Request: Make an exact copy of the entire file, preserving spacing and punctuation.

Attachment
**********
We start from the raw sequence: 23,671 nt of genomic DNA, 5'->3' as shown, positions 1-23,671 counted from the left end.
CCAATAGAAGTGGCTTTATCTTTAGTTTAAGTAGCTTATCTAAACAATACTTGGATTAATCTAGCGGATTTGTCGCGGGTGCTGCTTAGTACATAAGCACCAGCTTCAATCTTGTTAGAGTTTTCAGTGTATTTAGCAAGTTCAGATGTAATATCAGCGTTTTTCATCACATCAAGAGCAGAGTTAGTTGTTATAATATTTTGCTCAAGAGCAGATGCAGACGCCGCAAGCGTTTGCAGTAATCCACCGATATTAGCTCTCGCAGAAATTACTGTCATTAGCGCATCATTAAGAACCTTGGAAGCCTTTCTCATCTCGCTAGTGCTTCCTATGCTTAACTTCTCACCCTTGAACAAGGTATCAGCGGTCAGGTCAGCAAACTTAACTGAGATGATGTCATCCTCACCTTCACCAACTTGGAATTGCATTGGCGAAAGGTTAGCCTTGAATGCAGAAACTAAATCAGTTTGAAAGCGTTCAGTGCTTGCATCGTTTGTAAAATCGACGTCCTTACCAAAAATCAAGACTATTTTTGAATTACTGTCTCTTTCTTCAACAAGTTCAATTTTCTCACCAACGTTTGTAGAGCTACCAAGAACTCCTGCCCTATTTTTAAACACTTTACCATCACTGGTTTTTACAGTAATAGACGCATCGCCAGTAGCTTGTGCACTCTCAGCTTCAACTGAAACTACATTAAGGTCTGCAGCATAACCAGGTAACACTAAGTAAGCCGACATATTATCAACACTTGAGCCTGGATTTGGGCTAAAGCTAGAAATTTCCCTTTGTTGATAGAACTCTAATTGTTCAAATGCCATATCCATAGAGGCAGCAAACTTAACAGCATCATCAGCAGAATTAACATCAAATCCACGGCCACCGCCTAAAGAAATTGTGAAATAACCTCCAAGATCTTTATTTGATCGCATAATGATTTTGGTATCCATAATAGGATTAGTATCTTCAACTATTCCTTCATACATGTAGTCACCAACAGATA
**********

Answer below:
We start from the raw sequence: 23,671 nt of genomic DNA, 5'->3' as shown, positions 1-23,671 counted from the left end.
CCAATAGAAGTGGCTTTATCTTTAGTTTAAGTAGCTTATCTAAACAATACTTGGATTAATCTAGCGGATTTGTCGCGGGTGCTGCTTAGTACATAAGCACCAGCTTCAATCTTGTTAGAGTTTTCAGTGTATTTAGCAAGTTCAGATGTAATATCAGCGTTTTTCATCACATCAAGAGCAGAGTTAGTTGTTATAATATTTTGCTCAAGAGCAGATGCAGACGCCGCAAGCGTTTGCAGTAATCCACCGATATTAGCTCTCGCAGAAATTACTGTCATTAGCGCATCATTAAGAACCTTGGAAGCCTTTCTCATCTCGCTAGTGCTTCCTATGCTTAACTTCTCACCCTTGAACAAGGTATCAGCGGTCAGGTCAGCAAACTTAACTGAGATGATGTCATCCTCACCTTCACCAACTTGGAATTGCATTGGCGAAAGGTTAGCCTTGAATGCAGAAACTAAATCAGTTTGAAAGCGTTCAGTGCTTGCATCGTTTGTAAAATCGACGTCCTTACCAAAAATCAAGACTATTTTTGAATTACTGTCTCTTTCTTCAACAAGTTCAATTTTCTCACCAACGTTTGTAGAGCTACCAAGAACTCCTGCCCTATTTTTAAACACTTTACCATCACTGGTTTTTACAGTAATAGACGCATCGCCAGTAGCTTGTGCACTCTCAGCTTCAACTGAAACTACATTAAGGTCTGCAGCATAACCAGGTAACACTAAGTAAGCCGACATATTATCAACACTTGAGCCTGGATTTGGGCTAAAGCTAGAAATTTCCCTTTGTTGATAGAACTCTAATTGTTCAAATGCCATATCCATAGAGGCAGCAAACTTAACAGCATCATCAGCAGAATTAACATCAAATCCACGGCCACCGCCTAAAGAAATTGTGAAATAACCTCCAAGATCTTTATTTGATCGCATAATGATTTTGGTATCCATAATAGGATTAGTATCTTCAACTATTCCTTCATACATGTAGTCACCAACAGATA